Speed is Life: Lessons from Combat on Fast, Accurate Decision-Making
Think fast! Speed is life!
COL. NICOLE MALACHOWSKI (USAF, ret.) a 21-year Air Force pilot, combat veteran, and first female pilot in the elite Thunderbirds, has important advice for those trying to cope with nonstop and radical change.
Thinking fast. Deciding fast. Acting together. These factors literally determine survival in combat. They’re just as important in today’s business arena, too.
One of the most impactful speakers on handling change, creating high-performance culture, and leadership, Nicole started hearing from executives organizing conferences that speed and quick decision-making were two vitally important qualities they wanted to instill in their organizations.
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Nicole set to work and created a new presentation centered about speed and quick decision-making – something she calls The Mach 2 Mindset. The presentation synthesizes lessons about speed and decision-making drawn from her experience in combat, as a squadron commander, and as a pilot on the elite Thunderbirds outfit. The reaction to her inspiring presentation has been outstanding.
Here’s a description of the presentation:
THE MACH 2 MINDSET:
DECISION-MAKING IN A HIGH-SPEED ENVIRONMENT
Succeeding in a high-risk combat mission demands split-second thinking to effectively employ today’s cutting-edge technology while flying at speeds of up to twice the speed of sound – Mach 2. Success in today’s business environment, especially where technology is involved, demands that same Mach 2 mindset. In this presentation, Nicole shows organizations how to hone that skill as a defining competitive advantage. Sharing lessons from flying in combat and as a member of the Air Force Thunderbirds aerial demonstration team, Nicole reveals why faster is most often better, and why elite fighter pilots live by the mantra “speed is life”. Whether your team is operating in a controlled environment, a chaotic environment, or a totally unexpected environment, you’ll learn the decision-making and collaboration concepts that will accelerate your speed-to-act–leaving the competition behind to admire your contrails as you disappear over the horizon.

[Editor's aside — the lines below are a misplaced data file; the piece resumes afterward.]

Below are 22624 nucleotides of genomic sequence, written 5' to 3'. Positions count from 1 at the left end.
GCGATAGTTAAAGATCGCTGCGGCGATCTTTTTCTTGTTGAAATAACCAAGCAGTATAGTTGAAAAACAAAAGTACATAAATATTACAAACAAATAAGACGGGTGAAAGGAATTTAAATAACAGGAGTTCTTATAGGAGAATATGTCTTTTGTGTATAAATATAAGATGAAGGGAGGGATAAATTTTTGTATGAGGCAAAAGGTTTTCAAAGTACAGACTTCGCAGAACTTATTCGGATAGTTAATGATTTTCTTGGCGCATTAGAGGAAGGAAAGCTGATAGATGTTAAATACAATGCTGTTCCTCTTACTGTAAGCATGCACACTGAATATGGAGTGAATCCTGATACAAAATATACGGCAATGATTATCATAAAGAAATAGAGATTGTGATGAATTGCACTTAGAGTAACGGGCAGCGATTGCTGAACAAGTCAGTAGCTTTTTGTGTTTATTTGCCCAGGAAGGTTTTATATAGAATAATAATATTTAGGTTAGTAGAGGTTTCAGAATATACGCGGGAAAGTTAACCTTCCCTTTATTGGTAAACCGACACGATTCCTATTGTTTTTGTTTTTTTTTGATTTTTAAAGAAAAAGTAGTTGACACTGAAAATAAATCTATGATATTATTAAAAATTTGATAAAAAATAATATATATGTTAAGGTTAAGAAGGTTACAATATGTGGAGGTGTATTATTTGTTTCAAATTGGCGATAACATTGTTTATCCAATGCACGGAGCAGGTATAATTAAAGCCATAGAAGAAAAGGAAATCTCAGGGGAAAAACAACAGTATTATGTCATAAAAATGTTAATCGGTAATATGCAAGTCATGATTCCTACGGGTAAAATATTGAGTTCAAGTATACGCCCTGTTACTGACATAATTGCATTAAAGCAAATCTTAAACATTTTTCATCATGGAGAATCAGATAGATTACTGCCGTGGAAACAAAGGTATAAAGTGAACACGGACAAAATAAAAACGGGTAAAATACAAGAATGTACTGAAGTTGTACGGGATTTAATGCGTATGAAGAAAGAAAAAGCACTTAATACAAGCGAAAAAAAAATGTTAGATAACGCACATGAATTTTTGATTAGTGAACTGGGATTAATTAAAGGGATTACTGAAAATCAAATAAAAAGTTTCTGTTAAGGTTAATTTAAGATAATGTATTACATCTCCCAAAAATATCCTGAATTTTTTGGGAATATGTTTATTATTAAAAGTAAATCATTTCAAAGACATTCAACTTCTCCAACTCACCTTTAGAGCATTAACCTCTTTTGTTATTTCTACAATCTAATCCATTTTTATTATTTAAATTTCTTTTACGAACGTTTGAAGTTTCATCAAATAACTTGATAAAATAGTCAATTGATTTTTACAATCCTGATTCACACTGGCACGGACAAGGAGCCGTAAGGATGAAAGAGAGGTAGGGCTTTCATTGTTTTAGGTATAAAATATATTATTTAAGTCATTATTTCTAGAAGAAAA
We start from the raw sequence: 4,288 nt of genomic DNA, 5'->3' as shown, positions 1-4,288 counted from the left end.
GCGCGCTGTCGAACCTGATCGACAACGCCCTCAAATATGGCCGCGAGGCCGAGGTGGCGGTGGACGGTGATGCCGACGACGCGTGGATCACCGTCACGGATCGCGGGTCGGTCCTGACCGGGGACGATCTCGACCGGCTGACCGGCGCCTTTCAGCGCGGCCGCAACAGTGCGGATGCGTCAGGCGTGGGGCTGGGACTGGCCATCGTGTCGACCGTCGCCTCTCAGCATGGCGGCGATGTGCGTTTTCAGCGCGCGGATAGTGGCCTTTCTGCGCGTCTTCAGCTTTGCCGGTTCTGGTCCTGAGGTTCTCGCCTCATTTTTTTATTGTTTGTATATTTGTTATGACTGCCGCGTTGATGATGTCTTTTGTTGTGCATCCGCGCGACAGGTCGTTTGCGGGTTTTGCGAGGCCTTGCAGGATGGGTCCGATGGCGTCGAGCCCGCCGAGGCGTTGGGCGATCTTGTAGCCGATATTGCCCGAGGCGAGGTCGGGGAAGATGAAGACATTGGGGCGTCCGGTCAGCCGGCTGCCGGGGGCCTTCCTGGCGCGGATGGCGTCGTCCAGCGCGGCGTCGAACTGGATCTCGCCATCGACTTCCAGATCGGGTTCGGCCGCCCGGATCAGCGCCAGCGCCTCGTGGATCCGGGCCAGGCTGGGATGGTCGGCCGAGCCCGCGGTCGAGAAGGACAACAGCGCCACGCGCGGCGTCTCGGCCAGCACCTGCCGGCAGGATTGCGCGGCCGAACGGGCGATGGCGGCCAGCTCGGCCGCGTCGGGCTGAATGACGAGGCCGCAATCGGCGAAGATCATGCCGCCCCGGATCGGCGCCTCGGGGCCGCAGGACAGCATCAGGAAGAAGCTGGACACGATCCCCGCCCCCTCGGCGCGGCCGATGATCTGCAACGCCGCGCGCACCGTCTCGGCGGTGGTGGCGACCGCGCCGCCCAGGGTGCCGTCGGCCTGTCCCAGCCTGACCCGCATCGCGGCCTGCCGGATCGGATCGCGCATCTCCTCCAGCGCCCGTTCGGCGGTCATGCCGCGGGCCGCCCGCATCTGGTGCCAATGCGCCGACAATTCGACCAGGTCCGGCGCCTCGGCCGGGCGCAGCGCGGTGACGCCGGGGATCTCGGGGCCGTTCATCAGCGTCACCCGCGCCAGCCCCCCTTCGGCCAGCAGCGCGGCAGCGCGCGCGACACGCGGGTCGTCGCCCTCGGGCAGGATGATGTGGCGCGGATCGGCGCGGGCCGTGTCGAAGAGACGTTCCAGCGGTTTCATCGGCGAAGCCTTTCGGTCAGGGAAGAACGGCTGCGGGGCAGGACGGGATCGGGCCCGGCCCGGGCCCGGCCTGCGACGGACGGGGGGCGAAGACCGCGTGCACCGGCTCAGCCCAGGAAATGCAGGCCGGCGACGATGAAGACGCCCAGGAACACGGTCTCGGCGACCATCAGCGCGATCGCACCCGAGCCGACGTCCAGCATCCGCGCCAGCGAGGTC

More Speed, More Impact
Capitalizing on speed to enable faster decision-making requires different competencies depending on the environment. Nicole divides the environments in which professionals were likely to find themselves into three categories:
- A chaotic environment, such as air combat.
- A controlled environment, such as during training or daily operations.
- An unexpected environment, which can cause a 180-degree pivot.
In all three environments, it’s important to understand the capabilities at one’s disposal—all the technology resources and solutions—that can be brought to bear instantaneously to defend the enterprise infrastructure.
“The faster you go, the more you can impact exactly how your technology is used,” said Malachowski. “And when you have speed, you force the adversary – or even your competition – to use their limited time, talent and treasure first. Speed is indeed life.”
The Chaotic Environment: Clear Division of Duties
There are three things that allow teams to make decisions at top speed: a clear division of duties, shared accountability and concise communications.
Everyone needs to know their roles and that their partners are executing theirs exactly. By making sure we have that clear division of duties, we’re able to speed up our execution safely and precisely.